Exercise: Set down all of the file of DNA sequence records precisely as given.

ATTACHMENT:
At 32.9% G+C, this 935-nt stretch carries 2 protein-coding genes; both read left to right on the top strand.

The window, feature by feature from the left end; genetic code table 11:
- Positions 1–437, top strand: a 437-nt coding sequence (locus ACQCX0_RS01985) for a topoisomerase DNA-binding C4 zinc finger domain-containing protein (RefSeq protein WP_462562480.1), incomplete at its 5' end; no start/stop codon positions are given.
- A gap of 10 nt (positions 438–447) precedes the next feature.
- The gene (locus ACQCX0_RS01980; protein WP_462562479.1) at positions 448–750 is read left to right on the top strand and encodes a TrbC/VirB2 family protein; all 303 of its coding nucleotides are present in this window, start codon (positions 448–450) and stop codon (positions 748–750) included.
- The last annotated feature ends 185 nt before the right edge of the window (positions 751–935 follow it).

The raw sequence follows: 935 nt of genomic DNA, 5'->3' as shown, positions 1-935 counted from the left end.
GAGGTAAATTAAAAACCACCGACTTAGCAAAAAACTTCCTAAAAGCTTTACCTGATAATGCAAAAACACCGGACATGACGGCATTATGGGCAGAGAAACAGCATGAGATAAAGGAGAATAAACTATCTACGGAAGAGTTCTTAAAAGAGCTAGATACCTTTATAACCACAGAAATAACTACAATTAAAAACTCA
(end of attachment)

At 32.9% G+C, this 935-nt stretch carries 2 protein-coding genes; both read left to right on the top strand.

The window, feature by feature from the left end; genetic code table 11:
- Positions 1–437, top strand: a 437-nt coding sequence (locus ACQCX0_RS01985) for a topoisomerase DNA-binding C4 zinc finger domain-containing protein (RefSeq protein WP_462562480.1), incomplete at its 5' end; no start/stop codon positions are given.
- A gap of 10 nt (positions 438–447) precedes the next feature.
- The gene (locus ACQCX0_RS01980; protein WP_462562479.1) at positions 448–750 is read left to right on the top strand and encodes a TrbC/VirB2 family protein; all 303 of its coding nucleotides are present in this window, start codon (positions 448–450) and stop codon (positions 748–750) included.
- The last annotated feature ends 185 nt before the right edge of the window (positions 751–935 follow it).

The raw sequence follows: 935 nt of genomic DNA, 5'->3' as shown, positions 1-935 counted from the left end.
GAGGTAAATTAAAAACCACCGACTTAGCAAAAAACTTCCTAAAAGCTTTACCTGATAATGCAAAAACACCGGACATGACGGCATTATGGGCAGAGAAACAGCATGAGATAAAGGAGAATAAACTATCTACGGAAGAGTTCTTAAAAGAGCTAGATACCTTTATAACCACAGAAATAACTACAATTAAAAACTCA